Development / 06.08.2011

By Dipankar Gupta If bribe giving is legalized will that ground the bribe taker for good? This suggestion was made recently by Kaushik Basu, the Prime Minister’s Economic Advisor. Sadly, such low cost, budget one-liners invariably fail to fly. Eager to clean up the corporate sector, Narayana Murthy, of Infosys, initially endorsed this suggestion, but later found faults with it. The bribe giver could rat on the bribe taker, but it would not be worth the halo. Word would go around and that person would be singled out forever in the real world of give and take. Under current conditions, but for a handful of companies in IT, telecom and financial services, it is hard for business to play clean and be above board.When 93% of the work force is unorganized and informal, it would be foolish for the investor not to tap into this gold mine....

Development / 02.05.2011

There is a set of people in every country who are called the ‘poor’ and the ‘non-poor’ have quite contradictory assumptions about them. For example, despite ample evidence it is considered politically incorrect to say that the ‘poor’ trade their votes because the entire legitimacy of representative government rests on responsible voting behavior. Yet, the same people often say that the ‘poor’ do not know how to spend their money; they waste their income on inessentials ignoring higher priority needs of food, health and education. Hence, policymakers recommend the ‘poor’ be given ration supplements or food vouchers instead of equivalent cash transfers. The question is inescapable: Are the ‘poor’ rational or irrational? How can the same set of people be rational in one domain and irrational in another?
Development / 01.03.2011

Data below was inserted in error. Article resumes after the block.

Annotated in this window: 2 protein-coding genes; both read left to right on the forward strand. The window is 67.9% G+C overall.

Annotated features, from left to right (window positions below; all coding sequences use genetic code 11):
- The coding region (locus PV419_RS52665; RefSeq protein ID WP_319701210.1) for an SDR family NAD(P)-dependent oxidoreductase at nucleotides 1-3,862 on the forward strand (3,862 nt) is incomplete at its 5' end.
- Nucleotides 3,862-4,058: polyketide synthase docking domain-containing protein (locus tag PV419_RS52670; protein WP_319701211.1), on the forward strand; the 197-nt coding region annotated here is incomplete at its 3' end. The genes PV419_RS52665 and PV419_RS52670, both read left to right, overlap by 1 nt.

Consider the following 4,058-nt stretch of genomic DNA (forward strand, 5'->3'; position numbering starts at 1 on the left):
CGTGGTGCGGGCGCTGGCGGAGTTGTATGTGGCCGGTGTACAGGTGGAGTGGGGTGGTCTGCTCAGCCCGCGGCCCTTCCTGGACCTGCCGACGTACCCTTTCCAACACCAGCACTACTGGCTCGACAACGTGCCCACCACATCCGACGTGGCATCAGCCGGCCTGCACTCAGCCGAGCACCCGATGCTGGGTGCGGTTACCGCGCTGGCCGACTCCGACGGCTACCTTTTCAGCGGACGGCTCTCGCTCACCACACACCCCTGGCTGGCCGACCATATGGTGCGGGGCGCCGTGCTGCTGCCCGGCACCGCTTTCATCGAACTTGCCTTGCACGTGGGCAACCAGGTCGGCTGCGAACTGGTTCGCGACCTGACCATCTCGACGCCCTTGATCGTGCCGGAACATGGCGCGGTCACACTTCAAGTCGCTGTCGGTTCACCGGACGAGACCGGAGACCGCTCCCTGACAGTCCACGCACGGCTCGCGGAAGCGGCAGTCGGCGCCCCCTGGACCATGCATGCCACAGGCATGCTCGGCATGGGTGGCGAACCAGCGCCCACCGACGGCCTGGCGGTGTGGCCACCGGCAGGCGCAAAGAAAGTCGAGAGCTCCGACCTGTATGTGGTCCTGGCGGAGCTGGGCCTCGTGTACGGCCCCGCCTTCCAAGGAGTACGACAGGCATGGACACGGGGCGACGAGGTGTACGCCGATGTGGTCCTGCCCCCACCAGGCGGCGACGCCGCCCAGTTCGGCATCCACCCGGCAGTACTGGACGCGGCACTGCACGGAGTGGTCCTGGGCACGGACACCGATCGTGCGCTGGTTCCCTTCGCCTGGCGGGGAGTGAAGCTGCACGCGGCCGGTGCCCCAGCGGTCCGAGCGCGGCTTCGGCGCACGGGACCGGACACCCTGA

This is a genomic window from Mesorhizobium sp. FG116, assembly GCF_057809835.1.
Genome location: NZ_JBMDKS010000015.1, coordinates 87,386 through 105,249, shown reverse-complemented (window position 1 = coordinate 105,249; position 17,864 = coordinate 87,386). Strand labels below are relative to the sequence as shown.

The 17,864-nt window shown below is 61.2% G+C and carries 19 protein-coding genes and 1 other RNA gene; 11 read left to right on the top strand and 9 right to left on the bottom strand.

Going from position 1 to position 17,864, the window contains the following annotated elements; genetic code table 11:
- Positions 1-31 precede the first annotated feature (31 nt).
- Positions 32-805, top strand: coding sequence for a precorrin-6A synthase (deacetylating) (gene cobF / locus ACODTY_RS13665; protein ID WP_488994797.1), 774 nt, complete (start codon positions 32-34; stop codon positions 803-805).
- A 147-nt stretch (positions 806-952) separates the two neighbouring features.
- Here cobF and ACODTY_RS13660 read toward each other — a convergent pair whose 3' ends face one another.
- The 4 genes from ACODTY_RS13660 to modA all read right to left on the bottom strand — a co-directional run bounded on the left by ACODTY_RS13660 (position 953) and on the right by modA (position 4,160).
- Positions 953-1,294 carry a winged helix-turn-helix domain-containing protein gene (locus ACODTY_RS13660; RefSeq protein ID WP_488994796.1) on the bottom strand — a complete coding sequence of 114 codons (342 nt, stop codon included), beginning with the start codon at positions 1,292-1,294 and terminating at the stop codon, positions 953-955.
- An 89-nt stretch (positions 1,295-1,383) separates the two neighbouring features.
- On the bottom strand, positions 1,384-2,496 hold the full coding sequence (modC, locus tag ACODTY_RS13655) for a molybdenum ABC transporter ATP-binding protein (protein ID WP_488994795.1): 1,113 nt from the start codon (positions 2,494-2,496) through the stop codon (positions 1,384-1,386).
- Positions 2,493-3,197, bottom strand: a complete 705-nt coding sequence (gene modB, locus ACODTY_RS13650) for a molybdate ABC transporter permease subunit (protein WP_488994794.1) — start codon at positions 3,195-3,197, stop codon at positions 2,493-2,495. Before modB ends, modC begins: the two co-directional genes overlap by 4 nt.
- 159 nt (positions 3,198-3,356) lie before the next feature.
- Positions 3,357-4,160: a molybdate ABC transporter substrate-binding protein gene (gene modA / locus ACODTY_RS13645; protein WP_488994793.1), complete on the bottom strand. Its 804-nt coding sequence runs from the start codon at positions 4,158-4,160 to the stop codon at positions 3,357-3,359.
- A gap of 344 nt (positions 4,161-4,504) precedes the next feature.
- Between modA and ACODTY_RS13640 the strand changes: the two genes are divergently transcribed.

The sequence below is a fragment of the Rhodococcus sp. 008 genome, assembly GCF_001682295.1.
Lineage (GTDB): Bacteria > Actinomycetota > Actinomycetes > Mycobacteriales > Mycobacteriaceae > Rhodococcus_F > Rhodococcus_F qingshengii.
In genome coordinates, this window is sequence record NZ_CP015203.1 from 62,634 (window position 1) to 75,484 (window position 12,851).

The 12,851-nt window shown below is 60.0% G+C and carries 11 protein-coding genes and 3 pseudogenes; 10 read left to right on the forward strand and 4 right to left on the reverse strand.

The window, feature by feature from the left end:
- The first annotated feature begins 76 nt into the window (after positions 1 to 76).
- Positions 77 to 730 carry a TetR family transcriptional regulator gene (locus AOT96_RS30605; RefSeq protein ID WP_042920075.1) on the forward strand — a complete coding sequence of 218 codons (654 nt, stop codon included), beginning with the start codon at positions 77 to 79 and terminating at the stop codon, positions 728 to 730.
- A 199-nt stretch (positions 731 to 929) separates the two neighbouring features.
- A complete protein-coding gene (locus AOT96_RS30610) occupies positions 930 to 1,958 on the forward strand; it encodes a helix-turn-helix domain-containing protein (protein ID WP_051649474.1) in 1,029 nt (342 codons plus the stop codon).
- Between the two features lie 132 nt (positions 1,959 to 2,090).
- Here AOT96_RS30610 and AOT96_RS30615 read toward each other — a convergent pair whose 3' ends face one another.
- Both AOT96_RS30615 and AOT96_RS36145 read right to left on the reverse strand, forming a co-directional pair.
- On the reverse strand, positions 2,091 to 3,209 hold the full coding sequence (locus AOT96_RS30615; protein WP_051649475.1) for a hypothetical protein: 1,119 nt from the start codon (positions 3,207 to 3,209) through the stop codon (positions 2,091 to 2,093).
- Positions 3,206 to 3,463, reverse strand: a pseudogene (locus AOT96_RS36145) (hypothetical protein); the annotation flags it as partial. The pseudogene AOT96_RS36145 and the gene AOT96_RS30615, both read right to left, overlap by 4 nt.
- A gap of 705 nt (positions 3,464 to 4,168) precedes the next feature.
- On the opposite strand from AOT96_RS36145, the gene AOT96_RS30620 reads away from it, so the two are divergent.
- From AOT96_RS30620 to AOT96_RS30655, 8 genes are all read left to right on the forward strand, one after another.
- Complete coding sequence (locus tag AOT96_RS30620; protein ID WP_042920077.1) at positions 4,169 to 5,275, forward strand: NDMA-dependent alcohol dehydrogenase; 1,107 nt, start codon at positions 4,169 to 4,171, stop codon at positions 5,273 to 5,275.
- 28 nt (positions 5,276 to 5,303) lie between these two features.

By Dipankar Gupta Editor’s Note: Professor Dipankar Gupta has forwarded two articles to contribute to the debate on helping the poor that was initiated in the previous post on this blog. This is the first of the two articles. The second would be posted subsequently. The best way to fight poverty is not to plan for the poor. The moment one singles them out for special services, absurdities, and worse, begin to abound. This is especially true when their numbers are large. Targeted policies work best when they are aimed at a small minority. It is not possible to have special programmes that affect anything between 50% to 70% of the population. In which case, one might as well have a revolution! If that is a death wish that no functioning republic would like to entertain, then it should think differently about poverty. As poor seeking programmes leave...

Development / 25.12.2010

By Anjum Altaf There are two ways to make the point that the Millennium Development Goals (MDGs) will not be met in Pakistan. One can offer analytical reasons in support or place a large bet on the outcome. Given that Pakistanis are presently swayed more by spot bets than appeals to reason, I am willing to wager Rupees 10 lakhs on the MDGs remaining unmet by their designated end date of 2015. I hope there are some who will wonder why I am willing to risk my money on this bet. To them I will present some very obvious and some not so obvious reasons for my pessimism as a Pakistani and optimism as a bettor. The very obvious reason is easy to get out of the way. I doubt if there is anyone who believes that our governors are serious about MDGs or have time to spare...

Development / 03.11.2010

By Anjum Altaf In this post, I will continue to use data from international games to weave another narrative that employs this particular lens to locate India on the global map. We have already used results from the Asian and Commonwealth Games to establish the fact that India’s performance has been improving steadily and it has been moving up in the rankings. We have also shown that the contribution of women has become a significant contributor to this progress. We will now use data from the Olympic Games to put this progress in context. The following table shows the performance of India, Pakistan and China, respectively in the Olympic Games competition from 1984 to 2008. The starting point is chosen as it was the year China first participated in the Games. Year Total Number of Medals India Pakistan China 1984 0 1 32 1988 0 1 28 1992 0 1 54 1996 1 0 50 2000 1 0 59 2004 1 0 63 2008 3 0 100 One look at table makes the central argument quite apparent: While India has been...